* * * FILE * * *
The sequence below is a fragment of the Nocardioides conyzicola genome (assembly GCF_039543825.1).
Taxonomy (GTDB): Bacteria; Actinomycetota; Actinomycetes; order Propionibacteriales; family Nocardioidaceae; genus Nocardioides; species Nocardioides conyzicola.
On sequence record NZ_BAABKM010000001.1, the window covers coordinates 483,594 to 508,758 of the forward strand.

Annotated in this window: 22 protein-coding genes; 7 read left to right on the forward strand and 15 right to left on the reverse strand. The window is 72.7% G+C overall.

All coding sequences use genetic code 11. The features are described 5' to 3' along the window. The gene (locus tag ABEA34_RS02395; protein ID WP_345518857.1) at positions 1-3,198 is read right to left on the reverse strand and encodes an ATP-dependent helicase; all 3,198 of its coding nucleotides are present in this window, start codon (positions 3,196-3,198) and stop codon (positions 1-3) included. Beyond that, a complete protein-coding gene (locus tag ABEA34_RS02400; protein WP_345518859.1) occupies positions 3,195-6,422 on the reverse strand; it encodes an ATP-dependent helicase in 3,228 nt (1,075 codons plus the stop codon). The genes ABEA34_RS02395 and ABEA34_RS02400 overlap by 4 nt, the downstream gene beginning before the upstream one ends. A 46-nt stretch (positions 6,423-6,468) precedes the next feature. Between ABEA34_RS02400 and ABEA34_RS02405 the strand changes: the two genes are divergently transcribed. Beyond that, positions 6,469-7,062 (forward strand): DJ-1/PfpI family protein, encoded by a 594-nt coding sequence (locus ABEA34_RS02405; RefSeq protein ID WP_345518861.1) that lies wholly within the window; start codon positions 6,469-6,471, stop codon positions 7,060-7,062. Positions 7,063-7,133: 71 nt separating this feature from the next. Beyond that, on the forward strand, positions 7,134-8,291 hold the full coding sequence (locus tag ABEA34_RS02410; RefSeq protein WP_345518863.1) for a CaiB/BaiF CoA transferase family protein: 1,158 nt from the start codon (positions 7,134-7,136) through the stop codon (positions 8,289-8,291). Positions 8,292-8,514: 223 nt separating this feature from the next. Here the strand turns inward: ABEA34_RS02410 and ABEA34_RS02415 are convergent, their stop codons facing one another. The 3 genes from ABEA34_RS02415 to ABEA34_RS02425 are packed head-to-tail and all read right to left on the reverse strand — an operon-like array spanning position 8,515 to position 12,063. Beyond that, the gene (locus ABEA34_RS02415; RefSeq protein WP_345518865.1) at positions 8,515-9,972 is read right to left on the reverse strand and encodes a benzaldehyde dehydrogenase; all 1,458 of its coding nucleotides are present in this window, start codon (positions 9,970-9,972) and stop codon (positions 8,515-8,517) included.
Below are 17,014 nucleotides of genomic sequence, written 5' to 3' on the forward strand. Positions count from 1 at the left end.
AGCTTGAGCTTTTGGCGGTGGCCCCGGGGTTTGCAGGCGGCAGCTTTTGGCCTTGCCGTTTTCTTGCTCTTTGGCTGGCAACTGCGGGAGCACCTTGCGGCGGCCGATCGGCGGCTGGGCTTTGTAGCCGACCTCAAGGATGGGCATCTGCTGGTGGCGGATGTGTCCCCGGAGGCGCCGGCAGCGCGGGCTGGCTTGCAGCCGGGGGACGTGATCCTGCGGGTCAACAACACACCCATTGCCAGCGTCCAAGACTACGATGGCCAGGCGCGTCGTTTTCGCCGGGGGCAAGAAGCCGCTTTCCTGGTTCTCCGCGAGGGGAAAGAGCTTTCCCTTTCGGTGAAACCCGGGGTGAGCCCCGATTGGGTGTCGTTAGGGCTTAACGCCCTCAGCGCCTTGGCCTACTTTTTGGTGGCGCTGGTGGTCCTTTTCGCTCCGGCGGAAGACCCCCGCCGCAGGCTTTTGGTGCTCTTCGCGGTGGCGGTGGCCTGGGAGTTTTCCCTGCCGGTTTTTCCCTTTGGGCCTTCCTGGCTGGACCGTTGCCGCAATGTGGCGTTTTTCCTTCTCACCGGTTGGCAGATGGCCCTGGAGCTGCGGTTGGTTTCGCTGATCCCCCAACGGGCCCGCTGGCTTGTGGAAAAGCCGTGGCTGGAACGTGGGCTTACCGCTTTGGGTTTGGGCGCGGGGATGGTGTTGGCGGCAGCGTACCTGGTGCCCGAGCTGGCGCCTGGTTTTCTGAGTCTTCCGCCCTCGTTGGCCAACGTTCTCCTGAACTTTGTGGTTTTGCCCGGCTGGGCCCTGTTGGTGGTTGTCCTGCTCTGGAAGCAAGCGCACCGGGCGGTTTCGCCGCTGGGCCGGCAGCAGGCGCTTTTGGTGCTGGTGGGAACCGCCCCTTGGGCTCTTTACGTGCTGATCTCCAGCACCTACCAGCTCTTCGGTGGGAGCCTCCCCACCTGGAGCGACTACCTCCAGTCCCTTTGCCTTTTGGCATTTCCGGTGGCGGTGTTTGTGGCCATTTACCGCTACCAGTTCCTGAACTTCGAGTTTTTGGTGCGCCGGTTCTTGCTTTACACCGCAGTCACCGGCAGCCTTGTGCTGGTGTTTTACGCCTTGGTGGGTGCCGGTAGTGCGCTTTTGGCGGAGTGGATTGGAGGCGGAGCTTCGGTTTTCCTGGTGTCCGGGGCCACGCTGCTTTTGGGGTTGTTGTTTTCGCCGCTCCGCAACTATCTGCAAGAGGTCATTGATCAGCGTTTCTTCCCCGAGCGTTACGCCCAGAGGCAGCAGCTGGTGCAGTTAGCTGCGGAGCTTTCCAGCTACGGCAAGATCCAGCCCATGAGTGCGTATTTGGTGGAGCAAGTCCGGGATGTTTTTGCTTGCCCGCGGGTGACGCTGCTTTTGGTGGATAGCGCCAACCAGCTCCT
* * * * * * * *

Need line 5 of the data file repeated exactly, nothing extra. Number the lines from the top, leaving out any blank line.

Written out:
All coding sequences use genetic code 11. The features are described 5' to 3' along the window. The gene (locus tag ABEA34_RS02395; protein ID WP_345518857.1) at positions 1-3,198 is read right to left on the reverse strand and encodes an ATP-dependent helicase; all 3,198 of its coding nucleotides are present in this window, start codon (positions 3,196-3,198) and stop codon (positions 1-3) included. Beyond that, a complete protein-coding gene (locus tag ABEA34_RS02400; protein WP_345518859.1) occupies positions 3,195-6,422 on the reverse strand; it encodes an ATP-dependent helicase in 3,228 nt (1,075 codons plus the stop codon). The genes ABEA34_RS02395 and ABEA34_RS02400 overlap by 4 nt, the downstream gene beginning before the upstream one ends. A 46-nt stretch (positions 6,423-6,468) precedes the next feature. Between ABEA34_RS02400 and ABEA34_RS02405 the strand changes: the two genes are divergently transcribed. Beyond that, positions 6,469-7,062 (forward strand): DJ-1/PfpI family protein, encoded by a 594-nt coding sequence (locus ABEA34_RS02405; RefSeq protein ID WP_345518861.1) that lies wholly within the window; start codon positions 6,469-6,471, stop codon positions 7,060-7,062. Positions 7,063-7,133: 71 nt separating this feature from the next. Beyond that, on the forward strand, positions 7,134-8,291 hold the full coding sequence (locus tag ABEA34_RS02410; RefSeq protein WP_345518863.1) for a CaiB/BaiF CoA transferase family protein: 1,158 nt from the start codon (positions 7,134-7,136) through the stop codon (positions 8,289-8,291). Positions 8,292-8,514: 223 nt separating this feature from the next. Here the strand turns inward: ABEA34_RS02410 and ABEA34_RS02415 are convergent, their stop codons facing one another. The 3 genes from ABEA34_RS02415 to ABEA34_RS02425 are packed head-to-tail and all read right to left on the reverse strand — an operon-like array spanning position 8,515 to position 12,063. Beyond that, the gene (locus ABEA34_RS02415; RefSeq protein WP_345518865.1) at positions 8,515-9,972 is read right to left on the reverse strand and encodes a benzaldehyde dehydrogenase; all 1,458 of its coding nucleotides are present in this window, start codon (positions 9,970-9,972) and stop codon (positions 8,515-8,517) included.